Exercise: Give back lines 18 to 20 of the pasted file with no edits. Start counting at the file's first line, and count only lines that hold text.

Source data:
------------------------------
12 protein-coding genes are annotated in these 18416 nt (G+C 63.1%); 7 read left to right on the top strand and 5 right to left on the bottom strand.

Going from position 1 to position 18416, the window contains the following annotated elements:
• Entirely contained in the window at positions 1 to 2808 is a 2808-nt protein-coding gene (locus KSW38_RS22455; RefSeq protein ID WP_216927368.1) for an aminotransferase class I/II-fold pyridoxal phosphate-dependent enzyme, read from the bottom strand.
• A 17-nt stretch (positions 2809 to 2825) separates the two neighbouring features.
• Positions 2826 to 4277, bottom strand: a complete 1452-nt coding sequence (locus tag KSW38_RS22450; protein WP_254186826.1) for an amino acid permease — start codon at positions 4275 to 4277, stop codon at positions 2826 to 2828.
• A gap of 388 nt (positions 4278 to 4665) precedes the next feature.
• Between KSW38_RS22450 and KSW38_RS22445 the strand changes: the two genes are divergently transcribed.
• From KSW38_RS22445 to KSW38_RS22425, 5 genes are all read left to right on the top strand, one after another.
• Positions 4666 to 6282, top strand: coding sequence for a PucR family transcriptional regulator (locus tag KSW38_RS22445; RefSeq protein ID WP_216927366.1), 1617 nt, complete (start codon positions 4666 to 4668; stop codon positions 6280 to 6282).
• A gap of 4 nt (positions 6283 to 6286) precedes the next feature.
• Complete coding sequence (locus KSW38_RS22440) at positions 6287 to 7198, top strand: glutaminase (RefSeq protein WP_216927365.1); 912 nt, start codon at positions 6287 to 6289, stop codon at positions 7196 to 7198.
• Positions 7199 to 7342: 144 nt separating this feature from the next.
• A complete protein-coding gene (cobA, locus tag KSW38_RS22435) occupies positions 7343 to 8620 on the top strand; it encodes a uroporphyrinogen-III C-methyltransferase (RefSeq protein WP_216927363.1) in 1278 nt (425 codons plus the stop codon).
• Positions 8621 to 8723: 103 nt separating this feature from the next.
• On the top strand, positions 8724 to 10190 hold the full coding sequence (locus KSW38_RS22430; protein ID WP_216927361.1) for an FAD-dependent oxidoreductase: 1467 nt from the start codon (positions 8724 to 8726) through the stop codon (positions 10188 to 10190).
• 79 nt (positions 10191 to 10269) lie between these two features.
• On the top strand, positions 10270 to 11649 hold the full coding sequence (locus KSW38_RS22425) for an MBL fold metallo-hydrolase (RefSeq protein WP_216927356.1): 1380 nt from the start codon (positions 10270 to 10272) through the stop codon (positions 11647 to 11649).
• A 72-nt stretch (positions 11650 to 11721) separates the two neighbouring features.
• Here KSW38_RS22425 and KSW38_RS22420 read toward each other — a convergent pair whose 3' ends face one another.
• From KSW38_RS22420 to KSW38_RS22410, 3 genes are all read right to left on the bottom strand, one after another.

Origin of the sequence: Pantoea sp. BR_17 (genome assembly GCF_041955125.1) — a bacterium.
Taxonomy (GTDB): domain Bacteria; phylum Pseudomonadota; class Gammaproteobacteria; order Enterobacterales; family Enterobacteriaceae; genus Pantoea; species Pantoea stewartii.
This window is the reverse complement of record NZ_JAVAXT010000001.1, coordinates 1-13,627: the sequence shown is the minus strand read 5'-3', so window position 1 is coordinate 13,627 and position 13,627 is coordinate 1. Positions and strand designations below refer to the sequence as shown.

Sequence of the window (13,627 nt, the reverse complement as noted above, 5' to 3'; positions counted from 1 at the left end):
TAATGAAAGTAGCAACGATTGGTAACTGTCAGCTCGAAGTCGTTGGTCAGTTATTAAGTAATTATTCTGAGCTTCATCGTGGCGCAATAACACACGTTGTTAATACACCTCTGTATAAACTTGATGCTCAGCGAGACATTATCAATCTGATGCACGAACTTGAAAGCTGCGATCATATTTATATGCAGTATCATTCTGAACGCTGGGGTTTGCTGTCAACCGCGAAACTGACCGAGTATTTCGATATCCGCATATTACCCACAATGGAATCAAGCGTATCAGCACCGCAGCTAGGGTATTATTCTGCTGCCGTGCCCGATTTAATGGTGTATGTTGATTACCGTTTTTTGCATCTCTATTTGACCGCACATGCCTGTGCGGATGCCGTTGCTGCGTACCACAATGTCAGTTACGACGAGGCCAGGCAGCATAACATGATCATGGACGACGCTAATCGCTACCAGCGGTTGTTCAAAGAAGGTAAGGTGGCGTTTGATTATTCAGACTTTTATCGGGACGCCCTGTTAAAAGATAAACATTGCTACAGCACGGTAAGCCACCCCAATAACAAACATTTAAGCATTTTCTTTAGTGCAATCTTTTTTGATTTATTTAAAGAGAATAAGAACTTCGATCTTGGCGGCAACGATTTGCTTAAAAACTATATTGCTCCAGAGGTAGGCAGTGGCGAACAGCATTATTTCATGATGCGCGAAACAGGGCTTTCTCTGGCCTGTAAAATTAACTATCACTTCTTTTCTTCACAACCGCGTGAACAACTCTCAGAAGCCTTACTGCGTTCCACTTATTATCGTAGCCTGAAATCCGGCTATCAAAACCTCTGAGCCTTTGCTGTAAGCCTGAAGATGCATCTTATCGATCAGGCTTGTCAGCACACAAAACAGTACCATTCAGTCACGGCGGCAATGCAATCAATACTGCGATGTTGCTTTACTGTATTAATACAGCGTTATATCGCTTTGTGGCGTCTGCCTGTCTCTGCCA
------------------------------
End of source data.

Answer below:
• A 72-nt stretch (positions 11650 to 11721) separates the two neighbouring features.
• Here KSW38_RS22425 and KSW38_RS22420 read toward each other — a convergent pair whose 3' ends face one another.
• From KSW38_RS22420 to KSW38_RS22410, 3 genes are all read right to left on the bottom strand, one after another.